Ian McKellen is one of those folks to whom I would happily listen as he read the proverbial phone book.
My first brush with His Lordship remains one of my favorite cinematic portrayals — Chauvelin from The Scarlett Pimpernel (1982) — and his voice is an enormous factor in that role; indeed, in any of his performances. Not particularly deep or stentorian, but so smooth. So mellow. And as clear as crystal.
Luckily, we’ve got a whole lot more of Sir Ian’s mellifluous abilities than a simple phone book. And my newest discovery (which I stumbled upon quite by accident while researching Richard III’s most recent foray into the (inter)national consciousness) is just the latest drop in the glorious bucket: StageworkMcKellen.com — a Flash-based exploration of Sir Ian’s thoughts on many things Richard III-related, presented in such a way that it feels a bit like a conversation.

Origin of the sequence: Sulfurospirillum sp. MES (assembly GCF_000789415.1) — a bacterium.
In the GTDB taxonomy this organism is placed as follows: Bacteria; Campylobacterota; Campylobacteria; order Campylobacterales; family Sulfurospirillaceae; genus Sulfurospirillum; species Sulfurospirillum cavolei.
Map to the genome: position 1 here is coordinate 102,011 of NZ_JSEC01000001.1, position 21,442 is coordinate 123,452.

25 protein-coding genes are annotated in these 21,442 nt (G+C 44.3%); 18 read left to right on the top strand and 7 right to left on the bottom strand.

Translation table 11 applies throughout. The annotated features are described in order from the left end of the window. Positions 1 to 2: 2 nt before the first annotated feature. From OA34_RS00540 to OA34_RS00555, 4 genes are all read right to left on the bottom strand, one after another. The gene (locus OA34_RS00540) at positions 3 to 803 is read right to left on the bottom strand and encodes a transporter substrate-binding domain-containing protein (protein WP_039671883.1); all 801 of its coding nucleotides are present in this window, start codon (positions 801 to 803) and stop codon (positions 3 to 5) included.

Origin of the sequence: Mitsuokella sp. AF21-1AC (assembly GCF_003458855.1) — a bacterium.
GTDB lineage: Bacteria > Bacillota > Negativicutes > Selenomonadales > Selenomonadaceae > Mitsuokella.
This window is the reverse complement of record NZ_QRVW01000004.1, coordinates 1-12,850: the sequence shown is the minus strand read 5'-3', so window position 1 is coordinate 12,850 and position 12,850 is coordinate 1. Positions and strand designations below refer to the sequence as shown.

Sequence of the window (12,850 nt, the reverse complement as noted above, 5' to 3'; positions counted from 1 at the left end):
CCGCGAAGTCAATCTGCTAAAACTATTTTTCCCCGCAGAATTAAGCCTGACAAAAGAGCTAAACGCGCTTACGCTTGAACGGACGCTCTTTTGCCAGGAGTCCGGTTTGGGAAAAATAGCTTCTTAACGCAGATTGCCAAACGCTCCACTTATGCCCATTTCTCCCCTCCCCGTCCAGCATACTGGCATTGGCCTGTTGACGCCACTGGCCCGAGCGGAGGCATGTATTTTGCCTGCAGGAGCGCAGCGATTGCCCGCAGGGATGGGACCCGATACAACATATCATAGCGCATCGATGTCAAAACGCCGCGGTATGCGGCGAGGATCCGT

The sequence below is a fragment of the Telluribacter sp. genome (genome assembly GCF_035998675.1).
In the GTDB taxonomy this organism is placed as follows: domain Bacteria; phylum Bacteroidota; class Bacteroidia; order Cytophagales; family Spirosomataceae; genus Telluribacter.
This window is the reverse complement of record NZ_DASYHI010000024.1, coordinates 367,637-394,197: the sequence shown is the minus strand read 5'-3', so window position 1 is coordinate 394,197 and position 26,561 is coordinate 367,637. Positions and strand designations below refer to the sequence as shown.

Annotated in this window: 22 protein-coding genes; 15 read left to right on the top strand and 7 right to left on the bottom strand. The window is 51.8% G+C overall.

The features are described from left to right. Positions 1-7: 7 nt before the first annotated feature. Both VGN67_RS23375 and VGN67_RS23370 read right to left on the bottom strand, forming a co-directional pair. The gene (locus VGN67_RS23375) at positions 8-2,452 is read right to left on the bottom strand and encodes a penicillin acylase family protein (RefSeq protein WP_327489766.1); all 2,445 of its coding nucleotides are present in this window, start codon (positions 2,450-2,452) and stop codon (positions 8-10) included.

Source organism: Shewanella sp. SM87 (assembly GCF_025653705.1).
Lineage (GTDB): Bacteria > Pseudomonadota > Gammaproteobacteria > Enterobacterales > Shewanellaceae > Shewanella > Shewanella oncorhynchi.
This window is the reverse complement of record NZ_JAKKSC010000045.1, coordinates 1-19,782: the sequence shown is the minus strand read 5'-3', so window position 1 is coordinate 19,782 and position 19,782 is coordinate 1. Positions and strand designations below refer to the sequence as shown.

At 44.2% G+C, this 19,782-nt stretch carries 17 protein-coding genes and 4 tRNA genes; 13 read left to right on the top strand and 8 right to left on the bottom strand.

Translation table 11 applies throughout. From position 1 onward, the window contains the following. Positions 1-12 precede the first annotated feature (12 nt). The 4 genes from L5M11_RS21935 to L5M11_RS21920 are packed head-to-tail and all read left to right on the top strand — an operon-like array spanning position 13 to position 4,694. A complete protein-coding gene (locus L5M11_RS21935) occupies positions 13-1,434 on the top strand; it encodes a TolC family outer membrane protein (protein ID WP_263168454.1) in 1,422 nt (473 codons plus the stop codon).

The technical details can be a trifle cumbersome — how many times must I click on these questions to get a complete response? — but the man’s charismatic charm, his grasp over The Bard’s works, and his infectious enthusiasm for the material make for a thoroughly enjoyable experience. McKellen’s analysis of the opening speech alone is worth the price of admission — Oh, wait. FREE! — and the comparisons of Olivier’s, his, and Nelson’s versions of that opening are a blast, as well. What a great little site.
Here’s a taste to whet your appetite: